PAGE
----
Towards a more comprehensive understanding of cancer burden in North Carolina: priorities for intervention.
OBJECTIVE: To apply 4 measures of population burden in examining cancer burden in North Carolina and to identify priorities for intervention. METHODS: Four measures were used: incidence, mortality, prevalence, and years of potential life lost (YPLL). The North Carolina Central Cancer Registry provided summary data on incidence and mortality and record-level data that were examined using SEER*Stat software to calculate prevalence. North Carolina vital statistics (mortality) data and life expectancy estimates stratified by age, race, and sex were used to calculate YPLL. Each cancer site was ranked according to burden for each of the 4 individual burden measures and summarized into an overall rank. Burden was examined overall and by sex and race. PRINCIPAL FINDINGS: Four cancers--lung/bronchus, female breast, prostate, and colon/rectum--accounted for approximately 57% of the total cancer incidence, prevalence, mortality, and YPLL in North Carolina. Patterns of burden in gender and race subgroups were similar, although non-whites often had higher mortality rates than did whites despite similar incidence rates. An estimated 207,583 people were living with cancer in 2004 Breast and prostate cancer accounted for 42% of these survivors. Lung/bronchus cancer was the most severe cancer, accounting for more deaths and years of life lost than any other 5 cancers combined. CONCLUSIONS: Each of the 4 measures provides unique insight and guidance for cancer coordination and control efforts. Lung/bronchus, female breast, prostate, and colon/rectum cancers accounted for the majority of North Carolina's cancer burden and should be priorities for intervention.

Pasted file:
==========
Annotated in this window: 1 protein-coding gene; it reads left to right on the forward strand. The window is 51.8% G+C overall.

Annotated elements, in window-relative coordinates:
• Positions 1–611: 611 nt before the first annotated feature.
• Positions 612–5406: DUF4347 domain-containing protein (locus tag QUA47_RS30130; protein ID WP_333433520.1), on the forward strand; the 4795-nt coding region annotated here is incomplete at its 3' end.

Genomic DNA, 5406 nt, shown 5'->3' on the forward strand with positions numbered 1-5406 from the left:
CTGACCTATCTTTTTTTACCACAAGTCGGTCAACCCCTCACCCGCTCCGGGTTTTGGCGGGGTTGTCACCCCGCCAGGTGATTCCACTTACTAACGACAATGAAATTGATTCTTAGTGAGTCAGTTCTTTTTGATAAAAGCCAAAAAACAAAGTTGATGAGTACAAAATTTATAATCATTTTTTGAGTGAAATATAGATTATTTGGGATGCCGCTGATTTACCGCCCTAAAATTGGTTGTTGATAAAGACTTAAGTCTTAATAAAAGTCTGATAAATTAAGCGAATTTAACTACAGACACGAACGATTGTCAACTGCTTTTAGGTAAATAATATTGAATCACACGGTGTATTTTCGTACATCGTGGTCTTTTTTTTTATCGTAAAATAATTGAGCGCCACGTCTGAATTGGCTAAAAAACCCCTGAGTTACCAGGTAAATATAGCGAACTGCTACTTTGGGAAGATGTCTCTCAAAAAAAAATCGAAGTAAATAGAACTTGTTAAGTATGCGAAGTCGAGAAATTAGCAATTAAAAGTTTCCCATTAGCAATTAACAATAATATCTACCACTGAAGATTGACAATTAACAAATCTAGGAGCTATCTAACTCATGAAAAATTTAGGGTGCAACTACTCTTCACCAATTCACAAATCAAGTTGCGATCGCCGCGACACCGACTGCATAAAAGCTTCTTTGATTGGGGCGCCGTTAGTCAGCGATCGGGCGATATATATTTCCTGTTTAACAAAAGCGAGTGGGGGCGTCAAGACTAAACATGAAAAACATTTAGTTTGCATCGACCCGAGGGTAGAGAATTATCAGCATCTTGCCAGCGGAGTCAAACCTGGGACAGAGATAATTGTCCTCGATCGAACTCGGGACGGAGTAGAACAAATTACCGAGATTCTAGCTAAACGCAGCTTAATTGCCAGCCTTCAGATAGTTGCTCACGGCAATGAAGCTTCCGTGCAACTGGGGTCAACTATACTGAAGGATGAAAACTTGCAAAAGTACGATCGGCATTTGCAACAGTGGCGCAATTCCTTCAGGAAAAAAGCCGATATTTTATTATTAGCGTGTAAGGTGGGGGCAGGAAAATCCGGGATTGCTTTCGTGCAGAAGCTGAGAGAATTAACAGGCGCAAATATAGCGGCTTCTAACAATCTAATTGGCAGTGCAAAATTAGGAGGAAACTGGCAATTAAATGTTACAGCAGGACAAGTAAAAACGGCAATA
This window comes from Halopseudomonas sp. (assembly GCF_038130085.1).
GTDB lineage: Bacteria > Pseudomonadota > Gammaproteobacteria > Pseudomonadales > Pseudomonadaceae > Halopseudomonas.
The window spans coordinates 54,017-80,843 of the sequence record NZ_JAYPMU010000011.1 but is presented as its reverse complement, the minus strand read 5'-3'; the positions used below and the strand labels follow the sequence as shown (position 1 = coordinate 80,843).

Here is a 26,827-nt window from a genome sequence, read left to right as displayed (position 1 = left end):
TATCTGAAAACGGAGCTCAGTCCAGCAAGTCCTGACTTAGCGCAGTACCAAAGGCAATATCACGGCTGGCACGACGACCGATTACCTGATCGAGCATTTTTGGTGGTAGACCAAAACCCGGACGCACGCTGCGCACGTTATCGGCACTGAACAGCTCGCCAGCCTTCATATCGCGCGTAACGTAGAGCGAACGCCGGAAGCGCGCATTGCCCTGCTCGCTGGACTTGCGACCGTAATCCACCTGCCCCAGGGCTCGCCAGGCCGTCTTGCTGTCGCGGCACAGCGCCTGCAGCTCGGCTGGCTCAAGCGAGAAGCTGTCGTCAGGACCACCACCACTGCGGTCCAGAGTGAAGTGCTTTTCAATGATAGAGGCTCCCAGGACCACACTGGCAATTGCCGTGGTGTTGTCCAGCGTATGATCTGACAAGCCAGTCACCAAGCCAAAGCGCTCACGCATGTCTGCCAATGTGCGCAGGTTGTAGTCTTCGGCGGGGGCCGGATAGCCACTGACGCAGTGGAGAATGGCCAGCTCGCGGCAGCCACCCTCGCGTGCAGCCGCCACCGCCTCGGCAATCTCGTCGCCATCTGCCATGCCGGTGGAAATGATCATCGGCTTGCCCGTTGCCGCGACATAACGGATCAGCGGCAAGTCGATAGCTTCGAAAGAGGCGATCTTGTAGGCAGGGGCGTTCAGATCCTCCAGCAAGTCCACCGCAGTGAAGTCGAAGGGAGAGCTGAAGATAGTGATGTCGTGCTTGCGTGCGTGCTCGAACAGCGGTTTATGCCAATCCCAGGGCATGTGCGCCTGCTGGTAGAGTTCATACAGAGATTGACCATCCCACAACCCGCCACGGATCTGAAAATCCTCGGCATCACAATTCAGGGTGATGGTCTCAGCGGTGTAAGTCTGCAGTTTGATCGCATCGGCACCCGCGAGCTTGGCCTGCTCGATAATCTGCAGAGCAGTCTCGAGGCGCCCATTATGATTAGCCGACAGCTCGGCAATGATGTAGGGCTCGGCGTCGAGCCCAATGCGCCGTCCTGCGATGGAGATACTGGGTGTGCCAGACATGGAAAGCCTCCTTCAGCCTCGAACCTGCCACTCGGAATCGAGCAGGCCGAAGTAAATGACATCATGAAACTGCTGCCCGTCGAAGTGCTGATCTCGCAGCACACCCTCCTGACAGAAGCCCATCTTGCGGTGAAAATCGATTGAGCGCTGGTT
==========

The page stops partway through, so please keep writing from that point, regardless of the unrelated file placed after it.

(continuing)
Carpenter, WR; Beskow, LM; Blocker, DE; Forlenza, MJ; Kim, AE; Pevzner, ES; Rose, JM; Tran, AN; Webber, KH; Knight, K; O'Malley, MS
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